• Adolescent medicine
  • Home health care referrals
  • HIV/AIDS screening and treatment
  • Outreach and case management
  • Pharmacy and laboratory services
  • Nutrition counseling and health education
  • Substance abuse counseling
  • Individual, marital, family counseling
  • Social work services, including referrals for housing and financial assistance

To learn more:

Local resources:

Community Clinics

Community Resources:

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Growth in health jobs is a good thing, isn’t it?


The Downside Of Health Care Job Growth

By Jenny Gold

Health care employment has been the bright spot in the otherwise lackluster recent jobs reports. As overall employment decreased by 2 percent from 2000 to 2010, employment in the health care sector actually increased by 25 percent.

But that’s not necessarily a good thing, according to an opinion piece published in the most recent edition of the New England Journal of Medicine.


“Treating the health care system like a (wildly inefficient) jobs program conflicts directly with the goal of ensuring that all Americans have access to care at an affordable price,” write Katherine Baicker and Amitabh Chandra, two researchers from Harvard.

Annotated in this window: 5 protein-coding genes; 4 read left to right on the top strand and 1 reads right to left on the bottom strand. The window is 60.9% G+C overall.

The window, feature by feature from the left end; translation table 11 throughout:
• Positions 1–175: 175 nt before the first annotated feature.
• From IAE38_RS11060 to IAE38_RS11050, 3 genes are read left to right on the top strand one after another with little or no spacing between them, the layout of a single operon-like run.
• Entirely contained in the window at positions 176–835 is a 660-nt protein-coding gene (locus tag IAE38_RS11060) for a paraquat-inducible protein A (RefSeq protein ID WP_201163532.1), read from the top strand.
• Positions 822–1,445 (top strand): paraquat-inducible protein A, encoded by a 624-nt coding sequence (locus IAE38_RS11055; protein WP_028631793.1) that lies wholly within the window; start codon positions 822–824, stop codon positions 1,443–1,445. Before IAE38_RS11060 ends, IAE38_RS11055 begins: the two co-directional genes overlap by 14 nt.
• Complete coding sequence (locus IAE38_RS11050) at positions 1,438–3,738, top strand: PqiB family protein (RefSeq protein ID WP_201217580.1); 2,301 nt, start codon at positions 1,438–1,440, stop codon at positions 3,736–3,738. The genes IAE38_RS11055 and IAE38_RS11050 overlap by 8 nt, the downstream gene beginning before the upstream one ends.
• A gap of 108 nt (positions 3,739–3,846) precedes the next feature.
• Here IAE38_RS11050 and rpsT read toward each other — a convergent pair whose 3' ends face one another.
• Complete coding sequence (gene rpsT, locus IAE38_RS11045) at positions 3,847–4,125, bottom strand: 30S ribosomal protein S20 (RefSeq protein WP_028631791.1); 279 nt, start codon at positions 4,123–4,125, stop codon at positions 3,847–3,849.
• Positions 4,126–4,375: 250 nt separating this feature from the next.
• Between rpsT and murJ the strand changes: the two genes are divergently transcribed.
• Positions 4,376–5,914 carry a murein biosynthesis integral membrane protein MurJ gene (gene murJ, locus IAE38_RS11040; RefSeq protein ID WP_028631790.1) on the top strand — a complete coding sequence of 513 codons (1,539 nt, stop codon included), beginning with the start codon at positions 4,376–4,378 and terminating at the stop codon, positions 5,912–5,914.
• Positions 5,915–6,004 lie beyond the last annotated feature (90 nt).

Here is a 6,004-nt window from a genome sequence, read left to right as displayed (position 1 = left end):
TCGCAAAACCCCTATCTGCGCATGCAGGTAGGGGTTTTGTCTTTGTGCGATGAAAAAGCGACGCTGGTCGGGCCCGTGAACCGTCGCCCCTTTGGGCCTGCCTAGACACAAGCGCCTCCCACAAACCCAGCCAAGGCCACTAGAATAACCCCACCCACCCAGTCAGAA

By 2020, almost one out of nine American jobs will be in health care, an April study from the Center for Health Workforce Studies projects.

As the country wrestles to reduce health care spending, which already consumes about 18 percent of GDP, those extra jobs could be a step in the wrong direction.

“Salaries for health care jobs are not manufactured out of thin air—they are produced by someone paying higher taxes, a patient paying more money for health care, or an employee taking home lower wages because higher health insurance premiums are deducted from his or her paycheck,” write the authors of the NEJM column.

Yet hospitals and politicians alike often tout the jobs that the health care industry creates in local communities.

“The health care sector is an economic mainstay, providing stability and even growth during times of recession,” the American Hospital Association wrote in a fact sheet entitled “Economic Contribution of Hospitals Often Overlooked.”

The authors argue that the focus should instead be on improving health outcomes and efficiency, rather than simply more people working in the field, pointing  to “mounting evidence that out health care system could deliver better care without spending more and that there are tremendous opportunities for improvements in productivity.”